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This is the equivalent of more than 6,200 gallons of diesel fuel saved and about 69 tons of CO2 emissions reduced, Wabtec said. When the pilot program was announced in January, Wabtec and BNSF had expected the BEL to reduce the environmental impact from emissions along the Barstow-Stockton, Calif., route “in an efficient manner,” while improving the fuel economy for the entire consist by at least 10%.
The BEL wrapped up service at the end of March, after running in a “battery-electric hybrid consist” between two Wabtec Tier 4 diesel-electric units across more than 13,320 miles of “hilly terrain” in the San Joaquin Valley, according to the supplier. Classified as a “non-attainment area,” Wabtec said, “the air quality is worse than the National Ambient Air Quality Standards.”
BNSF partnered with Wabtec on the development of the BEL, “which features an overall energy-management system, including onboard energy storage that, when coupled with advanced system-optimization controls, will improve consist and train performance,” the Class I railroad explained in January.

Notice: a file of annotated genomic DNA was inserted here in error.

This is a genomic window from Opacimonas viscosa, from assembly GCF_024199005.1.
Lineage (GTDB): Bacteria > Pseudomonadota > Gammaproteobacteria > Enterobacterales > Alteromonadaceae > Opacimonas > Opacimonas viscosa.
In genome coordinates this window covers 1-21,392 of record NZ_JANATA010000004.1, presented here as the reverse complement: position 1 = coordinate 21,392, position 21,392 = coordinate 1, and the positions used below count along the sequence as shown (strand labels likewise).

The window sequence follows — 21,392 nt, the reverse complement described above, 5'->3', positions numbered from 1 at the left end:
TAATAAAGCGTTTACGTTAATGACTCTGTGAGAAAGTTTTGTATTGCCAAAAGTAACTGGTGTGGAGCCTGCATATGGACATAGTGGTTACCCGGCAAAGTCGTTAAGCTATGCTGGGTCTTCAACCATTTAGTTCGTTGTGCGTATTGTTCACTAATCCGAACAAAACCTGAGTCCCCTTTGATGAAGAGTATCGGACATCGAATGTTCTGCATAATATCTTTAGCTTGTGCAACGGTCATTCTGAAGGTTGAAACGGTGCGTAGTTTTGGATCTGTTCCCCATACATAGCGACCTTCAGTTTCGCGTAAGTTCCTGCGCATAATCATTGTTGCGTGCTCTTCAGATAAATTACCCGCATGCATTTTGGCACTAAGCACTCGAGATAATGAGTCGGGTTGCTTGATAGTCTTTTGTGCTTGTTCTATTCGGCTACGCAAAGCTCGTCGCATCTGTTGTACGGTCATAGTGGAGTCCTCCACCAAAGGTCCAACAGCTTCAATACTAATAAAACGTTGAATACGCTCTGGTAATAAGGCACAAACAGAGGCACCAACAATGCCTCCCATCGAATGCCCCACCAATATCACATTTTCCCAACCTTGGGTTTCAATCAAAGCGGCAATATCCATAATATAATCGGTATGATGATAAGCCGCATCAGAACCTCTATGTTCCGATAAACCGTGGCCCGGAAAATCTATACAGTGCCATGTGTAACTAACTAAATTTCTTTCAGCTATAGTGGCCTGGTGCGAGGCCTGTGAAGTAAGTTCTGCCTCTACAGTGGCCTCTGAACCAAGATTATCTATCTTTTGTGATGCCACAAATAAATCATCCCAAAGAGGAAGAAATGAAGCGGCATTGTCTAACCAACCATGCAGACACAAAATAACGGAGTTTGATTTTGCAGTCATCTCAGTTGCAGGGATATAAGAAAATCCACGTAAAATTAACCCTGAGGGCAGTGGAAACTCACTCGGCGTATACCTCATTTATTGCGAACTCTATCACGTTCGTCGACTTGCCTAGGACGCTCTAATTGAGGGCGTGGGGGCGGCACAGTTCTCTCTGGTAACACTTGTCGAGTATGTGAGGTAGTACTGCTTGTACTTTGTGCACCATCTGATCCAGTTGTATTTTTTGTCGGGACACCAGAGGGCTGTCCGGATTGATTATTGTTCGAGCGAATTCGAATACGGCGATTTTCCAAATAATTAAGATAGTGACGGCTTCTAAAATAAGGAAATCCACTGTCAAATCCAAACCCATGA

The pilot was part of a $22.6 million California Air Resource Board grant awarded to Wabtec, BNSF and the San Joaquin Valley Air Pollution Control District. The 430,000-pound FLXdrive, which includes 18,000 lithium-ion battery cells, was charged at a BNSF rail yard in Stockton, Calif., and recharged during the trip through dynamic braking, said Wabtec, noting that FLXdrive managed “the overall train energy flow and distribution through its Trip Optimizer system.”
“Building on our long history of pioneering train energy management technologies, this demonstration of coupling 2.4 megawatt hours of battery storage into the mix fully validated our assumptions for the potential for this next-generation technology to further drive efficiencies and greenhouse gas reductions,” Wabtec Chief Technology Officer Eric Gebhardt said.
What’s next? Wabtec said it will build a “second-generation locomotive with a battery capacity of more than 6 megawatt hours—a level of energy that can reduce a locomotive consist’s fuel consumption and carbon emissions by up to 30%.” It could be commercialized and enter service “in the next few years,” the company reported.
This article first appeared on www.railwayage.com
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